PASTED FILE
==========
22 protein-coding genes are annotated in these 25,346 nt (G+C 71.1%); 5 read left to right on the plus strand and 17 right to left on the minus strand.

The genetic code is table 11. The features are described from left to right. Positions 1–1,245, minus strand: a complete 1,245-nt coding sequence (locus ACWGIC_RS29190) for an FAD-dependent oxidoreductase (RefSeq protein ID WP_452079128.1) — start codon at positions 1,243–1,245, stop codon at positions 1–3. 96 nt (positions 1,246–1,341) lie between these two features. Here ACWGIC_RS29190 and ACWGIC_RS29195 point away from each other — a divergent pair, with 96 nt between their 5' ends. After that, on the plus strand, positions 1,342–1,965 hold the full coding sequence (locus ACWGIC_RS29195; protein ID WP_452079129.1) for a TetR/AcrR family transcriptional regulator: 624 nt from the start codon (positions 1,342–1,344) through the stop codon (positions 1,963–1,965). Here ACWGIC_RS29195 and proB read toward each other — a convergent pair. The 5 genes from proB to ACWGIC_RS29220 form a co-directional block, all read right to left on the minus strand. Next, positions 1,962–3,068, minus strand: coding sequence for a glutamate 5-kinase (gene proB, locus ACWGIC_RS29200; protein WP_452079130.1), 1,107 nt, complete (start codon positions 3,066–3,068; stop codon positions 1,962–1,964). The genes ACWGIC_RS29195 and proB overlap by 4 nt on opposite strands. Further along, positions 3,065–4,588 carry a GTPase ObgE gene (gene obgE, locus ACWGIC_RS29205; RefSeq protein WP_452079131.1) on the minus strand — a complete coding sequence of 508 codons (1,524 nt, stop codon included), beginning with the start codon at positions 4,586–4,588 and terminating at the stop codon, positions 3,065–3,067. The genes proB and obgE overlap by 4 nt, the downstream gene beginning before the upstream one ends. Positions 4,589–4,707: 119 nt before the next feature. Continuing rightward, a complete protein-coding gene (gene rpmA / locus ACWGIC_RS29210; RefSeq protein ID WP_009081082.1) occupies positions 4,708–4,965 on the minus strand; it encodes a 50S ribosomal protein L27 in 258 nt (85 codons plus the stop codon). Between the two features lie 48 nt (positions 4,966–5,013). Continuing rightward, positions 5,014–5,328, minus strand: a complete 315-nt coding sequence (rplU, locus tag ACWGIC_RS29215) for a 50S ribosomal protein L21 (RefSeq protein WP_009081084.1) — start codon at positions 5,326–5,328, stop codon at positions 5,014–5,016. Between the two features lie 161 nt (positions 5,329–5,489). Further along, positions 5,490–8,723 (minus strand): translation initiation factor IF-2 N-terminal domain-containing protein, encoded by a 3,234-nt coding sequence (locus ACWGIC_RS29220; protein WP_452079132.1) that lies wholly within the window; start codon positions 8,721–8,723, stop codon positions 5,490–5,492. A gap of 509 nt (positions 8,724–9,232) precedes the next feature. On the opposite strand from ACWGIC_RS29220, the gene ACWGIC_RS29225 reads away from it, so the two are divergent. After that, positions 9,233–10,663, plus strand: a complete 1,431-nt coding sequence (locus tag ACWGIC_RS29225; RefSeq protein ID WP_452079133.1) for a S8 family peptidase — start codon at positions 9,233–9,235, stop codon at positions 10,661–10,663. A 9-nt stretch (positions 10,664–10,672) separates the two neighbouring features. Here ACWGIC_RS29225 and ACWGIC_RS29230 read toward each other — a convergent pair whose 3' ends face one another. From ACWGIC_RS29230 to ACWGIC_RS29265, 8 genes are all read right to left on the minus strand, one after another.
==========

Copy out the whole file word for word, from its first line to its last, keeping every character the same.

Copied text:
22 protein-coding genes are annotated in these 25,346 nt (G+C 71.1%); 5 read left to right on the plus strand and 17 right to left on the minus strand.

The genetic code is table 11. The features are described from left to right. Positions 1–1,245, minus strand: a complete 1,245-nt coding sequence (locus ACWGIC_RS29190) for an FAD-dependent oxidoreductase (RefSeq protein ID WP_452079128.1) — start codon at positions 1,243–1,245, stop codon at positions 1–3. 96 nt (positions 1,246–1,341) lie between these two features. Here ACWGIC_RS29190 and ACWGIC_RS29195 point away from each other — a divergent pair, with 96 nt between their 5' ends. After that, on the plus strand, positions 1,342–1,965 hold the full coding sequence (locus ACWGIC_RS29195; protein ID WP_452079129.1) for a TetR/AcrR family transcriptional regulator: 624 nt from the start codon (positions 1,342–1,344) through the stop codon (positions 1,963–1,965). Here ACWGIC_RS29195 and proB read toward each other — a convergent pair. The 5 genes from proB to ACWGIC_RS29220 form a co-directional block, all read right to left on the minus strand. Next, positions 1,962–3,068, minus strand: coding sequence for a glutamate 5-kinase (gene proB, locus ACWGIC_RS29200; protein WP_452079130.1), 1,107 nt, complete (start codon positions 3,066–3,068; stop codon positions 1,962–1,964). The genes ACWGIC_RS29195 and proB overlap by 4 nt on opposite strands. Further along, positions 3,065–4,588 carry a GTPase ObgE gene (gene obgE, locus ACWGIC_RS29205; RefSeq protein WP_452079131.1) on the minus strand — a complete coding sequence of 508 codons (1,524 nt, stop codon included), beginning with the start codon at positions 4,586–4,588 and terminating at the stop codon, positions 3,065–3,067. The genes proB and obgE overlap by 4 nt, the downstream gene beginning before the upstream one ends. Positions 4,589–4,707: 119 nt before the next feature. Continuing rightward, a complete protein-coding gene (gene rpmA / locus ACWGIC_RS29210; RefSeq protein ID WP_009081082.1) occupies positions 4,708–4,965 on the minus strand; it encodes a 50S ribosomal protein L27 in 258 nt (85 codons plus the stop codon). Between the two features lie 48 nt (positions 4,966–5,013). Continuing rightward, positions 5,014–5,328, minus strand: a complete 315-nt coding sequence (rplU, locus tag ACWGIC_RS29215) for a 50S ribosomal protein L21 (RefSeq protein WP_009081084.1) — start codon at positions 5,326–5,328, stop codon at positions 5,014–5,016. Between the two features lie 161 nt (positions 5,329–5,489). Further along, positions 5,490–8,723 (minus strand): translation initiation factor IF-2 N-terminal domain-containing protein, encoded by a 3,234-nt coding sequence (locus ACWGIC_RS29220; protein WP_452079132.1) that lies wholly within the window; start codon positions 8,721–8,723, stop codon positions 5,490–5,492. A gap of 509 nt (positions 8,724–9,232) precedes the next feature. On the opposite strand from ACWGIC_RS29220, the gene ACWGIC_RS29225 reads away from it, so the two are divergent. After that, positions 9,233–10,663, plus strand: a complete 1,431-nt coding sequence (locus tag ACWGIC_RS29225; RefSeq protein ID WP_452079133.1) for a S8 family peptidase — start codon at positions 9,233–9,235, stop codon at positions 10,661–10,663. A 9-nt stretch (positions 10,664–10,672) separates the two neighbouring features. Here ACWGIC_RS29225 and ACWGIC_RS29230 read toward each other — a convergent pair whose 3' ends face one another. From ACWGIC_RS29230 to ACWGIC_RS29265, 8 genes are all read right to left on the minus strand, one after another.